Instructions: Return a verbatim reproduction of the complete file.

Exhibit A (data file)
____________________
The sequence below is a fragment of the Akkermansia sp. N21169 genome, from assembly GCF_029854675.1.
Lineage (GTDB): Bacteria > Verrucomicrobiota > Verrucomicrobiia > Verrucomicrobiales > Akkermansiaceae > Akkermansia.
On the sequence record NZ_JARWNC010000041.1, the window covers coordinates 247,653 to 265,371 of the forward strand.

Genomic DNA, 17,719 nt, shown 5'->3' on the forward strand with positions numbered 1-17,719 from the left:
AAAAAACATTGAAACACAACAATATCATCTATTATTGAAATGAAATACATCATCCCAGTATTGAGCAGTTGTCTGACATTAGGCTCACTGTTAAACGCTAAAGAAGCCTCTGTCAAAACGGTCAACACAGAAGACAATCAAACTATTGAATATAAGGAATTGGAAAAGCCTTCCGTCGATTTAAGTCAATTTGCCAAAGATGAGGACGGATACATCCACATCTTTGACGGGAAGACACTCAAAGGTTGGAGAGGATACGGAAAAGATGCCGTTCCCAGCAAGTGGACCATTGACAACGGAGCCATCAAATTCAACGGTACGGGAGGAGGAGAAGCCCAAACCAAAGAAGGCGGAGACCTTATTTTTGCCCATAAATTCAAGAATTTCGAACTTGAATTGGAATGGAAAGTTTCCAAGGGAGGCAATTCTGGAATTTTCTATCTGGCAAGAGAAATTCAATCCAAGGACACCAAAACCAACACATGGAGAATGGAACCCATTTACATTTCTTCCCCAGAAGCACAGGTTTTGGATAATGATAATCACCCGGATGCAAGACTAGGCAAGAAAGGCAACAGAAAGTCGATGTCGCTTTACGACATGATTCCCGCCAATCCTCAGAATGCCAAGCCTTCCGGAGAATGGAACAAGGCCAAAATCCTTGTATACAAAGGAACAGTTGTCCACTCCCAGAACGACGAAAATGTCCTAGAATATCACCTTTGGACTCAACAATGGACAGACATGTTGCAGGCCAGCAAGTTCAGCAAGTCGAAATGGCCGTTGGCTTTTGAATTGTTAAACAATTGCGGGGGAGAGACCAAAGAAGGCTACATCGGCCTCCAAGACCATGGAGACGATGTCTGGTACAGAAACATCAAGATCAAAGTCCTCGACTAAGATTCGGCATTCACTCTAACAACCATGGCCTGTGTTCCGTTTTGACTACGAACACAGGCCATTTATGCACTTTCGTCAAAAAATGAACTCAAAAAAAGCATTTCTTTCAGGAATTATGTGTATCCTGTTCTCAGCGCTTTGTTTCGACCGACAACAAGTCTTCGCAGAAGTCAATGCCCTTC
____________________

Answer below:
The sequence below is a fragment of the Akkermansia sp. N21169 genome, from assembly GCF_029854675.1.
Lineage (GTDB): Bacteria > Verrucomicrobiota > Verrucomicrobiia > Verrucomicrobiales > Akkermansiaceae > Akkermansia.
On the sequence record NZ_JARWNC010000041.1, the window covers coordinates 247,653 to 265,371 of the forward strand.

Genomic DNA, 17,719 nt, shown 5'->3' on the forward strand with positions numbered 1-17,719 from the left:
AAAAAACATTGAAACACAACAATATCATCTATTATTGAAATGAAATACATCATCCCAGTATTGAGCAGTTGTCTGACATTAGGCTCACTGTTAAACGCTAAAGAAGCCTCTGTCAAAACGGTCAACACAGAAGACAATCAAACTATTGAATATAAGGAATTGGAAAAGCCTTCCGTCGATTTAAGTCAATTTGCCAAAGATGAGGACGGATACATCCACATCTTTGACGGGAAGACACTCAAAGGTTGGAGAGGATACGGAAAAGATGCCGTTCCCAGCAAGTGGACCATTGACAACGGAGCCATCAAATTCAACGGTACGGGAGGAGGAGAAGCCCAAACCAAAGAAGGCGGAGACCTTATTTTTGCCCATAAATTCAAGAATTTCGAACTTGAATTGGAATGGAAAGTTTCCAAGGGAGGCAATTCTGGAATTTTCTATCTGGCAAGAGAAATTCAATCCAAGGACACCAAAACCAACACATGGAGAATGGAACCCATTTACATTTCTTCCCCAGAAGCACAGGTTTTGGATAATGATAATCACCCGGATGCAAGACTAGGCAAGAAAGGCAACAGAAAGTCGATGTCGCTTTACGACATGATTCCCGCCAATCCTCAGAATGCCAAGCCTTCCGGAGAATGGAACAAGGCCAAAATCCTTGTATACAAAGGAACAGTTGTCCACTCCCAGAACGACGAAAATGTCCTAGAATATCACCTTTGGACTCAACAATGGACAGACATGTTGCAGGCCAGCAAGTTCAGCAAGTCGAAATGGCCGTTGGCTTTTGAATTGTTAAACAATTGCGGGGGAGAGACCAAAGAAGGCTACATCGGCCTCCAAGACCATGGAGACGATGTCTGGTACAGAAACATCAAGATCAAAGTCCTCGACTAAGATTCGGCATTCACTCTAACAACCATGGCCTGTGTTCCGTTTTGACTACGAACACAGGCCATTTATGCACTTTCGTCAAAAAATGAACTCAAAAAAAGCATTTCTTTCAGGAATTATGTGTATCCTGTTCTCAGCGCTTTGTTTCGACCGACAACAAGTCTTCGCAGAAGTCAATGCCCTTC